“I decided to become a designer, but I had no design skills… So I taught myself—everyday I would do my day job in record time and rush home to learn design. Super talented people go to RISD for 4 years and learn design properly. I hacked together my piecemeal design education in 6 months—there was no way I was ready to become a designer. But I was so ready to leave Microsoft. So I started the job search and got rejected a few times. Then I got the job at Exec.”
Cheng’s after-hours side hustle is evidence of one of the principles of building an antifragile career: When you have a secure but unsatisfying day job, you can take an unbridled bent to your next calling by night.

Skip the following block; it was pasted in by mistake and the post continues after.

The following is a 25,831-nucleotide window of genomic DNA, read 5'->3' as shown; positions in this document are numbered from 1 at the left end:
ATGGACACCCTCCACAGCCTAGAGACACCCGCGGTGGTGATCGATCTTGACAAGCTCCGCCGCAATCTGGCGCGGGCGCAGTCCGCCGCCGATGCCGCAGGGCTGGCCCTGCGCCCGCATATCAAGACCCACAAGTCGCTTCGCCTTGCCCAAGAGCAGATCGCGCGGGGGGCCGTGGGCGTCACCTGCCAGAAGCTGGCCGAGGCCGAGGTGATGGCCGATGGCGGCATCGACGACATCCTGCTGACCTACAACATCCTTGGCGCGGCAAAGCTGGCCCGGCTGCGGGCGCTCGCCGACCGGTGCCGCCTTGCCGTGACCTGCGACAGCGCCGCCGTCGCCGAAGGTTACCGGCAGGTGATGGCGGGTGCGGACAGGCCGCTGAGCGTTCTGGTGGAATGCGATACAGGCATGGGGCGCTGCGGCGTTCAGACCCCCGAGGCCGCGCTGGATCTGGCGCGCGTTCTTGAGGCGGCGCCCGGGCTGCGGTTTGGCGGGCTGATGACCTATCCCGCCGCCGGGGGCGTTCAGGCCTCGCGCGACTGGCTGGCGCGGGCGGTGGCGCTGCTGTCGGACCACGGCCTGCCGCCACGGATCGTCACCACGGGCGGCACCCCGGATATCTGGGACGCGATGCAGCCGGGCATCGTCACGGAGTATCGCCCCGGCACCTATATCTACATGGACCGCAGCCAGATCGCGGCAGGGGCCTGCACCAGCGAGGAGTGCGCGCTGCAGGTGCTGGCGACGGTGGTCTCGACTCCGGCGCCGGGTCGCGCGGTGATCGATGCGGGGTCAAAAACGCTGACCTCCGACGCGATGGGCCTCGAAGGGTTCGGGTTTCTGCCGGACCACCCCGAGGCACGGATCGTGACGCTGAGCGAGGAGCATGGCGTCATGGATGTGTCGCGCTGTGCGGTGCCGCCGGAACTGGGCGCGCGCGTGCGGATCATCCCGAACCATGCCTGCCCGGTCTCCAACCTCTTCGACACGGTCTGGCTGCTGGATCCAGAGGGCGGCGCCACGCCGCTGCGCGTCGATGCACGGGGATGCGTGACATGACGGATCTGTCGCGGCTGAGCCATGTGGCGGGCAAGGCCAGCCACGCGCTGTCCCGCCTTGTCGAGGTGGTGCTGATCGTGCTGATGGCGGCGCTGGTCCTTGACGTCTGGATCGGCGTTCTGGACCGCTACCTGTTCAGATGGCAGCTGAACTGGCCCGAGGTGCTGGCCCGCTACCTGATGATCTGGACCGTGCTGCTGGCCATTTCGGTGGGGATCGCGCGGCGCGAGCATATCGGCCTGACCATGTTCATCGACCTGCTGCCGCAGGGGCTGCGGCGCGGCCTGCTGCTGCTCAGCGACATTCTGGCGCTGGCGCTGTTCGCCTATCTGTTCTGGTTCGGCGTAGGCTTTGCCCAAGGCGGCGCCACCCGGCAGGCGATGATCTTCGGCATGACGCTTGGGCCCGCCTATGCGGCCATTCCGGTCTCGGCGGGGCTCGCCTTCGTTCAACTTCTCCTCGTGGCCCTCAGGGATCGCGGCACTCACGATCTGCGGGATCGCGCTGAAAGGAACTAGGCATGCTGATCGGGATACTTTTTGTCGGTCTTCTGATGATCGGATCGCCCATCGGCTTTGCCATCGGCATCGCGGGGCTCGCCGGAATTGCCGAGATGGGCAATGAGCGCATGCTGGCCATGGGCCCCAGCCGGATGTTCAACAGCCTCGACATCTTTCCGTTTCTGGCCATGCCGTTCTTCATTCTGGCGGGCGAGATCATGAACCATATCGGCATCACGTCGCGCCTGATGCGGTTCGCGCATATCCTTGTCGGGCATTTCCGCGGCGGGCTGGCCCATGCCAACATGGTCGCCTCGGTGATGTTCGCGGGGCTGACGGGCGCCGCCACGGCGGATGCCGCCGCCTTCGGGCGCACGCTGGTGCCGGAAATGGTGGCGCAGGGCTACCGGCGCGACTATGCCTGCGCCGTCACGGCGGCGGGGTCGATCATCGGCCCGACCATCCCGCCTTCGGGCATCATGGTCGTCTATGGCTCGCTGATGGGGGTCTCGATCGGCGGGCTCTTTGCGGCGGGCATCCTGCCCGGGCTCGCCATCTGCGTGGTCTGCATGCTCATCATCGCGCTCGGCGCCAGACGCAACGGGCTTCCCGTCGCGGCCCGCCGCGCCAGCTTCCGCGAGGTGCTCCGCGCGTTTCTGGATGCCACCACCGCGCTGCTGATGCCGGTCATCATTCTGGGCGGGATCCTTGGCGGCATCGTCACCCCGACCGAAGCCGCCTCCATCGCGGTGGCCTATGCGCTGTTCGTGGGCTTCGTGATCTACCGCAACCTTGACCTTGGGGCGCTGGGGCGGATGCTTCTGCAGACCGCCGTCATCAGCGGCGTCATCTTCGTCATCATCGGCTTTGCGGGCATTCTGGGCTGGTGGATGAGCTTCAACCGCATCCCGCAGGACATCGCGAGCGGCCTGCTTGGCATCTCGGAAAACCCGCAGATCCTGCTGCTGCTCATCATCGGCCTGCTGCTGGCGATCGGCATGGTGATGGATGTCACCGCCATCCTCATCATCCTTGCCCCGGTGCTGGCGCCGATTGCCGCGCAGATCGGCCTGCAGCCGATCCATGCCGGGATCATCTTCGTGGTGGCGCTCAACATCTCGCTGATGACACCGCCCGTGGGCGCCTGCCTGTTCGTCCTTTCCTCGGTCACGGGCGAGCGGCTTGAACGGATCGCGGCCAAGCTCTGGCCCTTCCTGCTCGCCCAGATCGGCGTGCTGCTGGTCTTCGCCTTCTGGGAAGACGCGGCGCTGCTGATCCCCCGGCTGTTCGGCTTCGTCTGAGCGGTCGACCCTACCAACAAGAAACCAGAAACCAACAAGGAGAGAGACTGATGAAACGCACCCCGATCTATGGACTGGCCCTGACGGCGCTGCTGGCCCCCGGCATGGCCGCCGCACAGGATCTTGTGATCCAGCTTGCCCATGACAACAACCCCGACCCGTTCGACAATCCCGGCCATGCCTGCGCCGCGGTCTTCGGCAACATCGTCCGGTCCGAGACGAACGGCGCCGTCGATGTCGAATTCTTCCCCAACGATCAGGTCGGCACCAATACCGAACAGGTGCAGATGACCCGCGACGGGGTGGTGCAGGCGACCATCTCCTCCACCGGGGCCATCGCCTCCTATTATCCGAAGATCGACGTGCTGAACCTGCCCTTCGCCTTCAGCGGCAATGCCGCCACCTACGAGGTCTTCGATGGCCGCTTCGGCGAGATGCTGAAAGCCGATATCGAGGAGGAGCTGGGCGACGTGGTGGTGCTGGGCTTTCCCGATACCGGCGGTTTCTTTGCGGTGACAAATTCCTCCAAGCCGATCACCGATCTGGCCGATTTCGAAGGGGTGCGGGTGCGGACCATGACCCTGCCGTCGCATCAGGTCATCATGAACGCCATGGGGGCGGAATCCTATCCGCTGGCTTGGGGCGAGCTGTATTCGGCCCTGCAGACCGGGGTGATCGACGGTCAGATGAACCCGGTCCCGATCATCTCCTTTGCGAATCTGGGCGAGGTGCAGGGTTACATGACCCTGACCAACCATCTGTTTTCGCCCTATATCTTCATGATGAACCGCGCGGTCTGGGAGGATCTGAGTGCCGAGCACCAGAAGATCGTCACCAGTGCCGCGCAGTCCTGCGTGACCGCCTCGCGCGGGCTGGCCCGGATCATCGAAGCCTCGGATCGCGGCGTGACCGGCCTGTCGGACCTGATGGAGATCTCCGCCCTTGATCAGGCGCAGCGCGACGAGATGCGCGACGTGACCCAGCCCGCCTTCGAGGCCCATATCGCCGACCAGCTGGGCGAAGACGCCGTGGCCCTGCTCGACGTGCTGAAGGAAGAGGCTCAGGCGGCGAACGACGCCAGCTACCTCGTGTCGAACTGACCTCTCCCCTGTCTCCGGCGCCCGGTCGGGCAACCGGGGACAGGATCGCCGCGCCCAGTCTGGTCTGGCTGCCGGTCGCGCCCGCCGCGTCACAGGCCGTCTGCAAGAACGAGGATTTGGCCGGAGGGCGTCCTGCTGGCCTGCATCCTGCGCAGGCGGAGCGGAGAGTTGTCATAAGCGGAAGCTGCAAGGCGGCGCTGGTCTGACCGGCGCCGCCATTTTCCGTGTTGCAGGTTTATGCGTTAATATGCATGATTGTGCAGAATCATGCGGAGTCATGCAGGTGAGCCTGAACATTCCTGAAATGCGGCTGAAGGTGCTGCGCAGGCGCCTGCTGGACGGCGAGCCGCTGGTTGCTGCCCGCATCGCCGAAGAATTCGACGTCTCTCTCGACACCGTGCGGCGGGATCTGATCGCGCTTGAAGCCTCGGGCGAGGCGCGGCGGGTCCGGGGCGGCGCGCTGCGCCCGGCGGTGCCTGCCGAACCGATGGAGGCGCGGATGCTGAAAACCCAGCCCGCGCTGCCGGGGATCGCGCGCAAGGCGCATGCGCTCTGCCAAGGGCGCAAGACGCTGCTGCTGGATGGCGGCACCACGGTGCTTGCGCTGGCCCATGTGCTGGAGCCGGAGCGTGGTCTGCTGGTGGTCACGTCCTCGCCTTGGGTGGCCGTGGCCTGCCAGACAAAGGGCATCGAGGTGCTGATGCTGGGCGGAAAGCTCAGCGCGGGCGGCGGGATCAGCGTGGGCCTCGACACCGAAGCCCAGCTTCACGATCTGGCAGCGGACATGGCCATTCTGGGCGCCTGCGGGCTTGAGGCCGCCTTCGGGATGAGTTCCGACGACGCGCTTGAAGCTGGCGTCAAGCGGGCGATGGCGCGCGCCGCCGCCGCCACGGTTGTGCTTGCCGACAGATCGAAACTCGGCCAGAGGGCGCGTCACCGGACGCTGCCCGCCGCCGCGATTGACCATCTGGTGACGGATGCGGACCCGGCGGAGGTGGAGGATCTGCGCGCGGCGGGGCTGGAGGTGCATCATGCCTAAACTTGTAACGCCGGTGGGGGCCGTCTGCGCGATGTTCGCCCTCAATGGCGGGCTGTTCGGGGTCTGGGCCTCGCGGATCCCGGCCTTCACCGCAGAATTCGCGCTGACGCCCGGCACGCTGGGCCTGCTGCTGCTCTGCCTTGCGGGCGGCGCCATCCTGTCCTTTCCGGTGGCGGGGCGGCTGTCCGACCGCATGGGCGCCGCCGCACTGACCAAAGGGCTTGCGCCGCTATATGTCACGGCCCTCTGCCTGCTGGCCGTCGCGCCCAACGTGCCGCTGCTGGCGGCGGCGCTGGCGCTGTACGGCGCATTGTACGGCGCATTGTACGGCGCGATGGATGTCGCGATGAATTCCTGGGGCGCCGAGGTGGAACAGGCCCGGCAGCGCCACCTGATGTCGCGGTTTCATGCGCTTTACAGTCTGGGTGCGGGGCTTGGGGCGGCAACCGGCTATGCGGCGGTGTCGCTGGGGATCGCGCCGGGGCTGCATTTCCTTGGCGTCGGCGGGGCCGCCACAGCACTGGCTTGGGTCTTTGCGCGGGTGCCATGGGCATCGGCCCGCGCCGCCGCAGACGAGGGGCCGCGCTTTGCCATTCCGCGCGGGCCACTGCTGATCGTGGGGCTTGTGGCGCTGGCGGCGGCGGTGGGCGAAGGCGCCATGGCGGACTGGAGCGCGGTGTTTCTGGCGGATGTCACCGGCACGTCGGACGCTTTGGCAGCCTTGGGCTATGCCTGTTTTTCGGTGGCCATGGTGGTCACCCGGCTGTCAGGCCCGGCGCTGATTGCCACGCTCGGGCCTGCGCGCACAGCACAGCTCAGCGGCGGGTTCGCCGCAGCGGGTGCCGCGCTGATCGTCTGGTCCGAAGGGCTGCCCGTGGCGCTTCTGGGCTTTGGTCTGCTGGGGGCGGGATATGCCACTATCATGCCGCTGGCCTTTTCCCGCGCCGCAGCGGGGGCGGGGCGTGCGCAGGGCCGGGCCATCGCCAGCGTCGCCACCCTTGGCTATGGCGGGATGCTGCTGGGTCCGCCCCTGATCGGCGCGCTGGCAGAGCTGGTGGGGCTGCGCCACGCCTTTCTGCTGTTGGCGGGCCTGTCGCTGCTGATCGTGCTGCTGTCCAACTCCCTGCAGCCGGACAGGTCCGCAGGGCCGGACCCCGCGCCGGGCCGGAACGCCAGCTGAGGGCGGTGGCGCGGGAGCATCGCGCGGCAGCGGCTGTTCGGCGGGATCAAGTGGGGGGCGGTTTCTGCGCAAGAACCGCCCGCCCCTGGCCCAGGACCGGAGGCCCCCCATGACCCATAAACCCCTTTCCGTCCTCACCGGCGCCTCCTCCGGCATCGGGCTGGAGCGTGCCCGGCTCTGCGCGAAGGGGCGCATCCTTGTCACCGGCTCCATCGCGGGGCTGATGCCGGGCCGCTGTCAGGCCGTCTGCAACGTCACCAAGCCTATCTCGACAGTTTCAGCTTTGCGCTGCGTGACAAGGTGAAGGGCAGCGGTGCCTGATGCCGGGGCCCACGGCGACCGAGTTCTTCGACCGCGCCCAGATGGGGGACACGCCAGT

Ben Roberts’ Amazon Unpackedisa haunting series of photographs that exposes the inner workings of Amazon’s massive fulfillment center in the English Midlands.
Locals hoped that the center would boost the local economy, which was devastated by the closure of a coal mine, the area’s main employer. Instead, Roberts explains, Amazon workers are turned into ‘human robots’ and guaranteed little-to-no job security.
"An Amazon fulfillment associate might have to walk as far as 15 miles in a single shift, endlessly looping back and forth between shelves in a warehouse the size of nine soccer fields. They do this in complete silence, except for the sound of their feet. The atmosphere is so quiet that workers can be fired for even talking to one another."
For Roberts, this isn’t about how something you order off of Amazon comes to your door. It’s about how fulfillment centers like Rugeley represent the invisible cost buried in every low Amazon price.